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Monthly Archives: April 2012

Mark Gallaghers (@MarkGallagher62) thoughts on Bahrain – Original post at GoCar.gr (@gocargr)

One of the first lessons you learn when working in Public Relations is that your job is not to create a false image but to present the facts in the best possible way. Sometimes the facts are positive, sometimes they are negative, but good communications requires honesty, directness and consistency.

One of the most disappointing aspects of the political controversy surrounding the Bahrain Grand Prix was the poor manner in which F1 handled its communications. This enabled the protest movement and particularly the Bahrain Centre for Human Rights to generate global outrage, with near-hysterical reporting and very difficult questions being asked about F1’s moral judgement.

I have been interviewed several times over the last two weeks by Al Jazeera News, the BBC and Sky News. The questions were not easy. Invited onto a popular BBC radio breakfast show, I was being interviewed against a Bahraini, Ali Mushaime, who was taking part in a 10-day hunger strike outside the US Embassy in London. He was protesting against his father’s life sentence in Bahrain for taking part in last year’s demonstrations.

The first question I was asked was how I felt about racing on the blood of the Bahraini people? Not easy to answer, but I did my best.

Fortunately I have 30 years of experience working with international media in F1 and I have dealt with a variety of crises and political controversies; the jailing of our driver Bertrand Gachot in 1991 for assaulting a taxi driver in London, the tragic death of Italian track marshal Paulo Ghislimberti when our Jordan cars collided in Monza, 2000, or the huge socio-political controversy over tobacco sponsorship.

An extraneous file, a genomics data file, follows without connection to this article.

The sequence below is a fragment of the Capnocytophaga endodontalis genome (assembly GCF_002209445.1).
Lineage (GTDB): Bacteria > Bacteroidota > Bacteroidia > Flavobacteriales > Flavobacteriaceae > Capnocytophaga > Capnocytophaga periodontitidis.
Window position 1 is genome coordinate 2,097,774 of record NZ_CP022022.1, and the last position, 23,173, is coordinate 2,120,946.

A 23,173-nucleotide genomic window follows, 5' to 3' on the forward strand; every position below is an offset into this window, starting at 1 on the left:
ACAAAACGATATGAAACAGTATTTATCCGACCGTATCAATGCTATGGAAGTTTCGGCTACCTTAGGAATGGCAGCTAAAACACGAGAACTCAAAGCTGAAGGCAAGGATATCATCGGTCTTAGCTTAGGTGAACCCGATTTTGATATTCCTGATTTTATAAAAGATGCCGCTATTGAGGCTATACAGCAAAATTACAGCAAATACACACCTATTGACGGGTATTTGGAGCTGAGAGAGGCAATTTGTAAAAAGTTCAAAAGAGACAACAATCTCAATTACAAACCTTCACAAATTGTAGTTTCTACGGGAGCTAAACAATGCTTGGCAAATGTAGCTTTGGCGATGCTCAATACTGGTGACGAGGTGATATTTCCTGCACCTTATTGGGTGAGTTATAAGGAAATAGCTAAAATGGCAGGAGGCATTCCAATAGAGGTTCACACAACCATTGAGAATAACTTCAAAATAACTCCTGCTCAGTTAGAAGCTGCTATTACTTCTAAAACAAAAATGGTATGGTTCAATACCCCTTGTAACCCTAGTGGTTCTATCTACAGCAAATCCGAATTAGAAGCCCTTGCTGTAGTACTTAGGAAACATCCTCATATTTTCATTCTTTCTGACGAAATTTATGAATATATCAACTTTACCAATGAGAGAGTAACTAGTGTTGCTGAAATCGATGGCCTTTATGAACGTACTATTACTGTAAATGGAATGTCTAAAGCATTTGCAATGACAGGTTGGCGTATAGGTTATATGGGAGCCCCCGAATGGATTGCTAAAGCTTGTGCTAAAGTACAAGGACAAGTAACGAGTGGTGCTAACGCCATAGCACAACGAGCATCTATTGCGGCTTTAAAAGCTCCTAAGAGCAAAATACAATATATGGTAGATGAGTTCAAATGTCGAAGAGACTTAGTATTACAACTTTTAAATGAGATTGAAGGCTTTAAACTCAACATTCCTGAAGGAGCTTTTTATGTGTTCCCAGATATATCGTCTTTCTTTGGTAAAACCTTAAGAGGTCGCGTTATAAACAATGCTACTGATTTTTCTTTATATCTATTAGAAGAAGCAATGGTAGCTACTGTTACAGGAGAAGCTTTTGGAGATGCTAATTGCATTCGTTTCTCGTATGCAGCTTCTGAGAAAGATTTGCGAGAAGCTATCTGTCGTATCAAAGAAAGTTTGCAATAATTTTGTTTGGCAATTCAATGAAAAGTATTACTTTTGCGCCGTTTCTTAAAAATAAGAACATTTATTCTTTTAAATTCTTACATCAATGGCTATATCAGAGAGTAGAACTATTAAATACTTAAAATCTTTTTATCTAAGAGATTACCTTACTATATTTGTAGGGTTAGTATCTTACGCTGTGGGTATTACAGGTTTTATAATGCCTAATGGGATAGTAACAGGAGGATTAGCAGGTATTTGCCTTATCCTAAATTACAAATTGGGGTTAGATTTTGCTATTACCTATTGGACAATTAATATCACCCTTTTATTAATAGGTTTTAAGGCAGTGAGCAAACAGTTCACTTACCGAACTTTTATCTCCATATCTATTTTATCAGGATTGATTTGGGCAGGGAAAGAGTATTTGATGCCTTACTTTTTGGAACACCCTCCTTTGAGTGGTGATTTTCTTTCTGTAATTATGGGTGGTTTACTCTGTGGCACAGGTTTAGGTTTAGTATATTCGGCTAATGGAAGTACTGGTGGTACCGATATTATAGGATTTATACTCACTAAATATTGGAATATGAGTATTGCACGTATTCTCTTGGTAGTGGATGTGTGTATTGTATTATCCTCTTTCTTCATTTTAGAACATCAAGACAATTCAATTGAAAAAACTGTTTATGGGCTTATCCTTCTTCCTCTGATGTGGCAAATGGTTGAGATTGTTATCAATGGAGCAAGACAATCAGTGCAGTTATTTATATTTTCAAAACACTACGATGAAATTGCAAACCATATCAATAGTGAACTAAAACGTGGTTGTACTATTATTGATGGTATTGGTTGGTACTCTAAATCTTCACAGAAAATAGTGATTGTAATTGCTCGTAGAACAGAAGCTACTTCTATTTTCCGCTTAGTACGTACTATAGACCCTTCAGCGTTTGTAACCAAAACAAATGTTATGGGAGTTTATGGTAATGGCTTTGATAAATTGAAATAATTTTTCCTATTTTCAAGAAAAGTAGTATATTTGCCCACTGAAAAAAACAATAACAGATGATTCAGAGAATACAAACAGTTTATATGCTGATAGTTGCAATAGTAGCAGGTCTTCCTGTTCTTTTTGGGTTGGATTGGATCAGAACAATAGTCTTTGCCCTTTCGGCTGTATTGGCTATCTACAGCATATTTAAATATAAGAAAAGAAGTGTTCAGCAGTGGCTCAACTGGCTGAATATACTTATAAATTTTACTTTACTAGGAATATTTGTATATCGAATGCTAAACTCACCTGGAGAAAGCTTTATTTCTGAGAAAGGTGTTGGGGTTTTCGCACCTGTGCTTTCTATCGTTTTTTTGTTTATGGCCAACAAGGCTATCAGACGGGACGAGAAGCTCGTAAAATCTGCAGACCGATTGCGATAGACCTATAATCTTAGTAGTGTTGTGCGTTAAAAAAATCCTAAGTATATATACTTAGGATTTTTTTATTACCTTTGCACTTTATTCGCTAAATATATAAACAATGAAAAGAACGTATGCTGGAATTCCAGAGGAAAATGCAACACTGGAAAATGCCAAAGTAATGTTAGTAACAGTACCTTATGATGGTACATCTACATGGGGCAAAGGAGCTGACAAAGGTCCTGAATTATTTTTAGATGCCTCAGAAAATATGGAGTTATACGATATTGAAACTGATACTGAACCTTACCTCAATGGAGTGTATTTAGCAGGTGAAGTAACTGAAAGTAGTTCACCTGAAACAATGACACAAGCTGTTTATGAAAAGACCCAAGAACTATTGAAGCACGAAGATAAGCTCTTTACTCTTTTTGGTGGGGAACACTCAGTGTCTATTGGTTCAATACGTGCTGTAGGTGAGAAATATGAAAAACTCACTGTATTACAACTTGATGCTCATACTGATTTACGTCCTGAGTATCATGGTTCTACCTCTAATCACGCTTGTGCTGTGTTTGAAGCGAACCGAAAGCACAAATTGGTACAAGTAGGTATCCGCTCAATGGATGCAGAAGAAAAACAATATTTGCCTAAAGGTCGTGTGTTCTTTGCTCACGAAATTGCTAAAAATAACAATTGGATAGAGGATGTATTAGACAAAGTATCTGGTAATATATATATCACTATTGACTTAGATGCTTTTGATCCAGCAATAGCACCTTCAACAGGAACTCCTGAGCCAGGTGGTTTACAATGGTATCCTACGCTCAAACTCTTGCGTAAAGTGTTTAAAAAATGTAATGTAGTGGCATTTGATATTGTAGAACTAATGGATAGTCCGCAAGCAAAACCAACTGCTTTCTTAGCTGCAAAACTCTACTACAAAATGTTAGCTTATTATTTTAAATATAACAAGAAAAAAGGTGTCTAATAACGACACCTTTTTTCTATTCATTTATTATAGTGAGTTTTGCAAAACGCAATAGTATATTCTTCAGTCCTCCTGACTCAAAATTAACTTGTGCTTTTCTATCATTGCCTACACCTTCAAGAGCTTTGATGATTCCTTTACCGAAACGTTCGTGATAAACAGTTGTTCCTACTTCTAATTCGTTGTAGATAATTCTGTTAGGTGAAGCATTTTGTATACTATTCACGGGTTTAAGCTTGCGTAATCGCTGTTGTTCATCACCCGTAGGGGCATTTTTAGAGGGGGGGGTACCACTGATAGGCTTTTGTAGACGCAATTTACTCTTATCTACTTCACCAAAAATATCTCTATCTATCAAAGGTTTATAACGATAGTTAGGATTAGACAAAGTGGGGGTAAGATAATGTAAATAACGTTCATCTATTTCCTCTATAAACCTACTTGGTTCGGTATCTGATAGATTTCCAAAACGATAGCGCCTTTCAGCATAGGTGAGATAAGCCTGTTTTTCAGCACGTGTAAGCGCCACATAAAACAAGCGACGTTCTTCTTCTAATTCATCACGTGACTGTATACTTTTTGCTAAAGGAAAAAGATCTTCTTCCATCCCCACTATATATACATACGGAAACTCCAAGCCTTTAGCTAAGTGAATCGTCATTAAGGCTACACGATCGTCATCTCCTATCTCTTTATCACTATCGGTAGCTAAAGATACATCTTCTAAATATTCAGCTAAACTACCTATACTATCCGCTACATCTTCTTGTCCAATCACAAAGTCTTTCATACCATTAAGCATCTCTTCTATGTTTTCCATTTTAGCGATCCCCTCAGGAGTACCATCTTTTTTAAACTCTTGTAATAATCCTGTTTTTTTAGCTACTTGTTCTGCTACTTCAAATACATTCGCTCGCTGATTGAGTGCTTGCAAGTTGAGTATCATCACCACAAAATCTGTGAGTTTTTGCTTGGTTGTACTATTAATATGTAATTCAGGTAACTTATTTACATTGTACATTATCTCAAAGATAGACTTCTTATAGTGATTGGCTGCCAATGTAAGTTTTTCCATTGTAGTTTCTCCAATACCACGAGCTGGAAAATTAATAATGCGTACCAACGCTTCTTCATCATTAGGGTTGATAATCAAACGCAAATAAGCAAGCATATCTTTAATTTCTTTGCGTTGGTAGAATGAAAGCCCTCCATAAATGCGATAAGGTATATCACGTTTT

What struck me most about the Bahrain controversy was the complete lack of credible media communications strategy coordinated between FOM, FIA and BIC to the extent that a vacuum was created. This vacuum was inevitably going to be filled by the messages from the protest movement, speculation from the 24/7 media and social networks. It also meant that since the media couldn’t get a proper answer from F1, they asked the drivers, the team bosses, the mechanics; people who should never have been put in that position.

With news organisations not allowed into Bahrain, it was left to sports journalists to report on the protests from the Shia villages. This was a huge error, for sports journalists are not used to seeing riots and the sense of horror in their reports was therefore all the greater.

It was only when the majority of F1 media started to report that the streets of Manama were very calm, and life appeared quite normal, that the tide began to turn. And ultimately it was with the appearance of Bernie Ecclestone in the paddock alongside the Crown Prince of Bahrain that the media finally had some proper, credible answers. Suddenly it no longer seemed like a crisis.

Over the next 12 months the debate will continue about whether F1 should be racing in Bahrain or not. Whatever the decision, the one thing F1 must do is to take its responsibilities seriously, communicate its messages effectively, and preferably base them on facts.

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Posted by on 24 Apr, 2012 in F1

 

Mark Gallagher on the Chinese GP (Original post at GoCar.gr)